"cleanse" ourselves of the Russian enthnicity? Should we become purely
      "American"? Certainly this seems logical on the surface for are we not
      in America, are we not all "Americans" -- all part of the great cultural
      "melting pot"? But when we even just scratch the surface of these ideas
      we see that they are flawed. Our American culture does not have
      sufficient foundations to fully support a unique Orthodox culture. Some
      things in our popular culture are inherently antithetical or
      antagonistic to Orthodox life. The building blocks of a pious and
      effective Orthodox life are insufficient within our popular American
      culture and society. So there is a defective foundation upon which to
      build and insufficient building materials. How then are we to build our
      Church, how are we to make up for that which is missing. For this we
      turn to those cultures which are thoroughly Orthodox -- to the Russian
      culture, to the Greek culture, to the cultures of Serbia, Antioch,
      Bulgaria, Romania and the other Orthodox nations and peoples. From them
      we "borrow" the necessary materials and we supplement our American
      foundation with elements of theirs so that a truly Orthodox life can be
      built. Because this is a parish of the Russian Church, we draw upon the
      Russian history, culture and tradition to strengthen our own American
      foundation and to find the necessary building materials for our Orthodox
      life. We do not "become" Russian, but rather we embrace the Russian
      supplements to our American lives so that we might become Orthodox.

      The Orthodox Faith is not simply a system of belief, it is not a set of
      dogmas and doctrines with the associated rules of behavior. Orthodoxy
      is the path of salvation, it is the means by which we are cured of the
      sickness of sin and death. Orthodoxy is a way of life and as such it
      cannot be separated from our own daily way of life. Thus it is
      impossible to have an Orthodoxy that is not linked to culture, that is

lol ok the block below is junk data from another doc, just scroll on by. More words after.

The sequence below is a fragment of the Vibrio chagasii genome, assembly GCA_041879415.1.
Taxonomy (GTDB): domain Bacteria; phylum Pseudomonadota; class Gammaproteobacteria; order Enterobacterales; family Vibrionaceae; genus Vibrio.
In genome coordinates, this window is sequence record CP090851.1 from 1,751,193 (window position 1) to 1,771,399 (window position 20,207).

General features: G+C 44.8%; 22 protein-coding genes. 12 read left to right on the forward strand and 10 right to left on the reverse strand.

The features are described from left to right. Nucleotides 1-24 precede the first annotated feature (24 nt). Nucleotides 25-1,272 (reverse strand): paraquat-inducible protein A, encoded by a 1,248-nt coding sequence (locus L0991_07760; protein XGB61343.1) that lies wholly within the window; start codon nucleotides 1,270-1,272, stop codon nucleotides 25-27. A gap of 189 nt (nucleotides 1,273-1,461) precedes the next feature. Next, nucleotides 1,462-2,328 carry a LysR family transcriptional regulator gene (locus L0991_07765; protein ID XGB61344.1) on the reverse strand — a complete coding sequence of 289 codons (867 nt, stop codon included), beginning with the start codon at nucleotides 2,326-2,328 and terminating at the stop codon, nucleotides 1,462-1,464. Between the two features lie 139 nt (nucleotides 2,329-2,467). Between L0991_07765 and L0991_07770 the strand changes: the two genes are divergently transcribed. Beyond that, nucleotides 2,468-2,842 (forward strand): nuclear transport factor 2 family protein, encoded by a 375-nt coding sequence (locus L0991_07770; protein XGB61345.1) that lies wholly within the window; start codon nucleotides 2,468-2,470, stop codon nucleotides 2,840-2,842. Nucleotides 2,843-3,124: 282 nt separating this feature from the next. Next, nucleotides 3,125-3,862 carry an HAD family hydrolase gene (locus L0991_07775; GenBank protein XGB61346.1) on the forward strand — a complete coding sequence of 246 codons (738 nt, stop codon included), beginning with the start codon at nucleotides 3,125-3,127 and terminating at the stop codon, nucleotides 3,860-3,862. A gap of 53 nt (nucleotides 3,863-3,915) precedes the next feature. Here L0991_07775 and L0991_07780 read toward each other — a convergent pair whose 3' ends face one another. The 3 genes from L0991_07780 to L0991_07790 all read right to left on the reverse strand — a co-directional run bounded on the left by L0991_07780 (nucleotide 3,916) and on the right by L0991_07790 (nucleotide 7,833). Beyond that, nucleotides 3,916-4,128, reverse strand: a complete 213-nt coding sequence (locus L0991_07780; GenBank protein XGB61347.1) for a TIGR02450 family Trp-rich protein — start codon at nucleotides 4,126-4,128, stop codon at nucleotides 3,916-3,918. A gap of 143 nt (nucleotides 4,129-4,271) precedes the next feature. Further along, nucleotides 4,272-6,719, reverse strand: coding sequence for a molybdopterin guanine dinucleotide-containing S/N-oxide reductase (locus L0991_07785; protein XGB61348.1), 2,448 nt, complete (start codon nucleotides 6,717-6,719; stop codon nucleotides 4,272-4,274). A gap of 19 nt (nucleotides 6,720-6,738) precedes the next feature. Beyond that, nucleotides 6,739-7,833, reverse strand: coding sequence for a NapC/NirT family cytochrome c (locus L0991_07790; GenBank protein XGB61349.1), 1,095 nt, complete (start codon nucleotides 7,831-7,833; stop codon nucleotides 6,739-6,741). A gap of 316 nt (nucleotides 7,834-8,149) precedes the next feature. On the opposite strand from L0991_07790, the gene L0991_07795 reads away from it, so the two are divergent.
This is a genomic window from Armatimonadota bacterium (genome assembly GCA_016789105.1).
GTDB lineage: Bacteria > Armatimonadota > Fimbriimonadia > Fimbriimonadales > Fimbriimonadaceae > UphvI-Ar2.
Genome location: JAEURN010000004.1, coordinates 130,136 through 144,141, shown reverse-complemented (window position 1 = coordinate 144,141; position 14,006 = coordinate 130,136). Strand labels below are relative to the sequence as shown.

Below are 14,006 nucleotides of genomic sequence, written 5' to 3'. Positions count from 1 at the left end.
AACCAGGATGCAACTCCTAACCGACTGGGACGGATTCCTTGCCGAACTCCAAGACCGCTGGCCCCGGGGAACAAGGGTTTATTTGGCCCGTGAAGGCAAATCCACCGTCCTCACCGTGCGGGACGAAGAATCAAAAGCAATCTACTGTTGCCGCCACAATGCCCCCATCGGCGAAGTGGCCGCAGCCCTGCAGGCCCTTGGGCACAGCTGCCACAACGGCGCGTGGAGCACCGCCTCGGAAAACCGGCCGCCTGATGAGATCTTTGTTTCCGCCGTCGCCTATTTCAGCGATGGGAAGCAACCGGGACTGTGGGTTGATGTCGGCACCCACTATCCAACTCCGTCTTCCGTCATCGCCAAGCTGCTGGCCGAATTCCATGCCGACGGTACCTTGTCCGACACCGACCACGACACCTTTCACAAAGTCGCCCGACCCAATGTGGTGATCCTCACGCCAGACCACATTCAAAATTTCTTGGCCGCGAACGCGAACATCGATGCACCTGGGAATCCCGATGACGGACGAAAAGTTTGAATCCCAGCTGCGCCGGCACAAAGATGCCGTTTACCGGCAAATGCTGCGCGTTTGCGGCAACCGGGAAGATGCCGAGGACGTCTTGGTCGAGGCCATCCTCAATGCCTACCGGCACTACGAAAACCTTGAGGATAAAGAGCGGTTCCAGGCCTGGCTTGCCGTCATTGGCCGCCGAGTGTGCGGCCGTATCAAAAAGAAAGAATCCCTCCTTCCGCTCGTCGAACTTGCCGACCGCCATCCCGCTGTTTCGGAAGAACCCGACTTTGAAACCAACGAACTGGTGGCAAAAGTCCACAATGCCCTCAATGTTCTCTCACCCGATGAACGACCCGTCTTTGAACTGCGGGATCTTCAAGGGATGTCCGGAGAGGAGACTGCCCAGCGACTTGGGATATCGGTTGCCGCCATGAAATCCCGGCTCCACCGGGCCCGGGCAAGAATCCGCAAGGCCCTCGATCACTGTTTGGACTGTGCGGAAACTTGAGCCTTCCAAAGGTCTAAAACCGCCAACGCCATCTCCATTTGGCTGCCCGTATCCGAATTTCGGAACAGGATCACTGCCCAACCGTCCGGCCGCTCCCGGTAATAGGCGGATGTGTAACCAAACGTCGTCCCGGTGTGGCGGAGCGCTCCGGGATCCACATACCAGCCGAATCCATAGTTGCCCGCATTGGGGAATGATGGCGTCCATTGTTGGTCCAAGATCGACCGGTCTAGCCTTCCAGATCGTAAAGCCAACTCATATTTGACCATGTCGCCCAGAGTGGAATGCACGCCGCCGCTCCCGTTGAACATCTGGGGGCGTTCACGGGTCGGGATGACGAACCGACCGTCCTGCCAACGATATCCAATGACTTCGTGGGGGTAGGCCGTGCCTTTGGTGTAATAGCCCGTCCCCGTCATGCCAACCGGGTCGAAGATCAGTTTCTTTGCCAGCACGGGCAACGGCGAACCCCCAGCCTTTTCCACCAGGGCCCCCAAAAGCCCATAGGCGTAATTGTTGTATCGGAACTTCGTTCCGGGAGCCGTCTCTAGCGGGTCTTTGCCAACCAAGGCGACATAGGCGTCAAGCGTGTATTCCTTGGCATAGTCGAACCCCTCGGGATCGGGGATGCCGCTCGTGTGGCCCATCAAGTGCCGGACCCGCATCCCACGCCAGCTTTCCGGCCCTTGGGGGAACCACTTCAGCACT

not linked to society. There is no such thing as a "pure" Orthodoxy
      that is divorced from ethnic or cultural influences. Orthodoxy is woven
      into the very fabric of our personal way of life and so influences the
      very culture which we create for ourselves. Because we have drawn upon
      the wealth of the Orthodox culture of Russia, our own culture begins to
      take on Russian characteristics -- but it does not become Russian. The
      Russian Church is our "Mother Church" and just as children resemble
      their mother without becoming their mother, so our American parish of
      the Russian Church resembles her Mother Church without becoming the
      Mother Church. There are others who draw upon the Greek or Arabic or
      other Orthodox cultures and so their customs take on some of the
      characteristics of their "Mother Church". And while there are many
      different "Mother Churches" there is only one Father -- the One True God
      incarnate in our Lord Jesus Christ and so each of us, regardless of the
      cultural, ethnic, national heritage that shape the expression of our
      faith, resemble our Lord Jesus Christ.

      I encourage all of you to go home today and to take the time to read not
      just the small portion of Paul's first letter to the Corinthians that we
      heard today, but the Apostle's entire treatise on the unity of the
      Church contained in the first 4 chapters of this letter. Pay particular
      attention to the description of the Church as building in which one
      person lays the foundation while others may build upon it and all is to
      the glory of God. Remember that we are all part of the One Body of
      Christ, that we have one foundation that is Jesus Christ our Lord and
      that together we build on that foundation with the eternal material of
      gold and silver and precious stones which are virtues, rejecting the
      temporal passionate and sinful materials of wood hay and stubble. In the
      end we do not belong to the "Russian" Church or the "American" Church or
      even the "Orthodox" Church, but we belong to the Body of Christ. As the
      Apostle reminds us later on in the same letter "let no one boast in
      men... for you are Christ's and Christ is God's."

      Archpriest David Moser
      St Seraphim of Sarov Orthodox Church (ROCOR)
      Homilies: http://groups.yahoo.com/group/propoved/
      Ask Fr David: http://groups.yahoo.com/group/frd_private/